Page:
Carbone's restaurant in Crabtree closing after 80 years
An end of an era is coming at the end of the month, when Carbone's, one of two landmark Italian restaurants in the tiny village of Crabtree, will close after 80 years.
"It's bittersweet," Natalie Carbone Mangini of Crabtree, the daughter of the founders, Natale and Mary Carbone, said Sunday of the family's plans to close the restaurant July 28.
In a poignant message on Facebook that was posted on Saturday night, the family said the decision was "agonizing, distressing, tearful and not made in haste."
"For some members of our family, they have never known anything but the restaurant, and the majority of their lives have revolved around it," the statement read.
Mangini said she has worked at the family's business for 80 of her 90 years, but there is not a member of the fourth generation of the Carbone family who wants to take on the time-consuming task of operating a restaurant. She is known for going around the restaurant and greeting and chatting with the customers, treating them like family.
"We really don't have a family member in line for succession. It's not a job you can feign interest in. You have to love this life," said Vincent Mangini, a private equity investor and president of Carbone's Inc.
Unspecified health issues also played a role in the decision to sell the property, which has been under consideration for a few months, Mangini said.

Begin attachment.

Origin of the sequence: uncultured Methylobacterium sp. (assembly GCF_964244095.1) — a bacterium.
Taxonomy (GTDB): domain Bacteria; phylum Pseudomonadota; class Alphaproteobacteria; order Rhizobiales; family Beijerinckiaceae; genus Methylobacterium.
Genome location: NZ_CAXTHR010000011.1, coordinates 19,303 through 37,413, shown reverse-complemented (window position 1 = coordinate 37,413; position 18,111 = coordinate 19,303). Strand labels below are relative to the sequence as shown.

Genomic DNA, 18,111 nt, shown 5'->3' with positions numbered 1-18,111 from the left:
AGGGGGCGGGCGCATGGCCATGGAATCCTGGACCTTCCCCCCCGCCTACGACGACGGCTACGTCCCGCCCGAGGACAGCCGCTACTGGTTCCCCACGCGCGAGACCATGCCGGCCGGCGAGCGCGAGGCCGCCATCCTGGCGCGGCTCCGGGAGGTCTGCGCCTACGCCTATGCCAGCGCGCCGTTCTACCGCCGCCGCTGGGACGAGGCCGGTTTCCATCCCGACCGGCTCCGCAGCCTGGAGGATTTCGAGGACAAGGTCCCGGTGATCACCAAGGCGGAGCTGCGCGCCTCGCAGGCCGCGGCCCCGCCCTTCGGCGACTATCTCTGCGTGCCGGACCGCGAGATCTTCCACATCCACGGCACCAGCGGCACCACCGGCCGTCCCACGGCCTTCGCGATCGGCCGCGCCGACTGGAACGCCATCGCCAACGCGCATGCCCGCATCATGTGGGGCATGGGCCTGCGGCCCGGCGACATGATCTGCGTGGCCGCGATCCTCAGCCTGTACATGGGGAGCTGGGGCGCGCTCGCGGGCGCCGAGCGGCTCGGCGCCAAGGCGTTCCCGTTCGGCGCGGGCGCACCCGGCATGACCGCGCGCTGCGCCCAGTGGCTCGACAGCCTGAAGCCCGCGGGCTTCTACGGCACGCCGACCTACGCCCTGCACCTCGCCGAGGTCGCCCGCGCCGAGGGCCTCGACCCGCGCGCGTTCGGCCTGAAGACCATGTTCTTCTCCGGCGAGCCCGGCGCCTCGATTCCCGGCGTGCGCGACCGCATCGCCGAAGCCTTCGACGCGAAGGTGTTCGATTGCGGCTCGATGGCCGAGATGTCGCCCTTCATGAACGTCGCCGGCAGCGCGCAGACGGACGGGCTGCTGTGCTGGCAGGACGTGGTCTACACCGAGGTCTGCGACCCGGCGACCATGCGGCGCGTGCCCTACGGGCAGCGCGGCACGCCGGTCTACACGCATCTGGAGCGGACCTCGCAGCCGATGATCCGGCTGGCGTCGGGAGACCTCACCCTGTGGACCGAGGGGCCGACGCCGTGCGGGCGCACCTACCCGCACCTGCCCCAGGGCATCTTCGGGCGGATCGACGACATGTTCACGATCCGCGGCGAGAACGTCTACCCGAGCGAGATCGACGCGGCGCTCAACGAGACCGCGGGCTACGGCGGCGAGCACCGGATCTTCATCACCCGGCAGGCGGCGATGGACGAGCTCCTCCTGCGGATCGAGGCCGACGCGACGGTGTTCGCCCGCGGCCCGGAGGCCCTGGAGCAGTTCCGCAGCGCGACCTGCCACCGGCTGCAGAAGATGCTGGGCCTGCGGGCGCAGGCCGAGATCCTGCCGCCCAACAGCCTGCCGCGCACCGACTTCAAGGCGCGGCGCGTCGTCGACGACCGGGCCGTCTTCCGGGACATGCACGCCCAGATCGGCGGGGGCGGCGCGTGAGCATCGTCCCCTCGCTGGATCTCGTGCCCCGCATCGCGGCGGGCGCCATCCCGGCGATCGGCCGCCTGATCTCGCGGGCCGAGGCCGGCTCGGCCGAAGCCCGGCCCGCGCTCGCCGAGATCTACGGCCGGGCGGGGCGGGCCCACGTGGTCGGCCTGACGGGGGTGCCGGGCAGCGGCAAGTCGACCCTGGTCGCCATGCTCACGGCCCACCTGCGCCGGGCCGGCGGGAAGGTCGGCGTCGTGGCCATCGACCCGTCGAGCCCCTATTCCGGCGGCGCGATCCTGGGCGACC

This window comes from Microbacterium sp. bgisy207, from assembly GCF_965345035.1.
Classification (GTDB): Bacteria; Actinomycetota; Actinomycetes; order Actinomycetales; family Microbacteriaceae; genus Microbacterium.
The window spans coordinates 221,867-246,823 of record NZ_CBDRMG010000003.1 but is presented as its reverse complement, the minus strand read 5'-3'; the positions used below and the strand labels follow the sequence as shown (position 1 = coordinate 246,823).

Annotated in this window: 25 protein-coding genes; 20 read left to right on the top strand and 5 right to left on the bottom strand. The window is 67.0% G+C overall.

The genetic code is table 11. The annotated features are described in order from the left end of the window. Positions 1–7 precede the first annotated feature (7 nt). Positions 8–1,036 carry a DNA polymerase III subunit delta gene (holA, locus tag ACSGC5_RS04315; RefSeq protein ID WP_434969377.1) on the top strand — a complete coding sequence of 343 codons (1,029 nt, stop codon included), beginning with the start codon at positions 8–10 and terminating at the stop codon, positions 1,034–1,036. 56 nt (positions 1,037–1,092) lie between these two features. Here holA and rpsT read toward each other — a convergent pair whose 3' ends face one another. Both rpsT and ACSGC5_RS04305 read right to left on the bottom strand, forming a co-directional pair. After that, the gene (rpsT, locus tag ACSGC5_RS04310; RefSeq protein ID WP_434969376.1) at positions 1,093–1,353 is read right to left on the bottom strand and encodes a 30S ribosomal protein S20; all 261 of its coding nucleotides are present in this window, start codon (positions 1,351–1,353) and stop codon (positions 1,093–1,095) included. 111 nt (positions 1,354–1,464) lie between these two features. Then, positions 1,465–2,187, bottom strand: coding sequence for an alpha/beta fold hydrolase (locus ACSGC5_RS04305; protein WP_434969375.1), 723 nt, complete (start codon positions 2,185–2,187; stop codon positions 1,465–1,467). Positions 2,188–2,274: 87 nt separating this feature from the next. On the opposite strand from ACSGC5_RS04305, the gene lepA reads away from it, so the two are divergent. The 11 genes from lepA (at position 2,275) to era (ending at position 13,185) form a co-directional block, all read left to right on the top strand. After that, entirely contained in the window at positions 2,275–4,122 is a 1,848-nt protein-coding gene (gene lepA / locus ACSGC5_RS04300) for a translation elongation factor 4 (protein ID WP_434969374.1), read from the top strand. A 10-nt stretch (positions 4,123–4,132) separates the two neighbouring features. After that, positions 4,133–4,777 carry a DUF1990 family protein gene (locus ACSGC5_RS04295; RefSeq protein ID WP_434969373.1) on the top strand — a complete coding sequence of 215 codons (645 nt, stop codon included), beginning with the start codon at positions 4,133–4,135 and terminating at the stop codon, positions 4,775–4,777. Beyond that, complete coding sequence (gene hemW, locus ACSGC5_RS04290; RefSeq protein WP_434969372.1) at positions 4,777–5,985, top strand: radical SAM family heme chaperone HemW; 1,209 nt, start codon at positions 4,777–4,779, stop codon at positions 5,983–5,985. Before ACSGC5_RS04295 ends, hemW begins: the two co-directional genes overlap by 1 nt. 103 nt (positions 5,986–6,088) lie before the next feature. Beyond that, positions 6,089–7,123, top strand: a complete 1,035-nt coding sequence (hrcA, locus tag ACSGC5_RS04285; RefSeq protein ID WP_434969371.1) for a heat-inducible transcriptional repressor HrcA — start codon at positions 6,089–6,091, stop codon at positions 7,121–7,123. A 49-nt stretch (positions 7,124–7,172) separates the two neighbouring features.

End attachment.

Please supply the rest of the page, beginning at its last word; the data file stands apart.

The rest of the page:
His sister, Natalie Stefanick, works 60 to 70 hours a week managing the day-to-day operations of the restaurant, Mangini said. The 10 great-grandchildren of the founders are engineers and artists, but none are interested in taking over the job from Stefanick, who has worked there some 40 years, Mangini said.
Building sold to competitor
Carbone's has sold the 15,000-square-foot building and the 1.2-acre parcel on which it sits to the DeFabo family, which operates Rizzo's Malabar Inn — the other landmark Italian restaurant in Crabtree.
Mangini declined to reveal the sale price and the sale has not been filed with the Westmoreland County Recorder of Deeds.
"Not too many people are looking for 15,000 square feet (building size) in Crabtree," Magini remarked with a smile.
While they are selling the building to DeFabo, Mangini said the family will retain the liquor license, the business name and the recipes.
He did not reveal any future plans for using the family name for business purposes.
Rezero "Rizzi" DeFabo, who operates the Rizzo's Malabar Inn, said their plans for the building are "indefinite."
DeFabo cited family as the reason two Italian restaurants were able to thrive in Crabtree, which sits along Route 119 near the boundaries of Hempfield, Salem and Unity townships. Back when it was known as a coal mining village in the 1930s, it was a hub for Italian and Polish families, DeFabo said.
"Each restaurant operated as family-oriented. Both started out as mom-and-pop restaurants. There was no rivalry between the establishments," said DeFabo, whose grandfather opened the business in 1935.
"There's tremendous respect," between the two families, DeFabo said.
Situated along Route 119, the main highway between Greensburg and New Alexandria, DeFabo joked that there were only three reasons to come to Crabtree or stop there — the two restaurants, and the upcoming Our Lady of Mt. Carmel Festival, featuring a fair and fireworks, which runs from July 19 to 22 this year.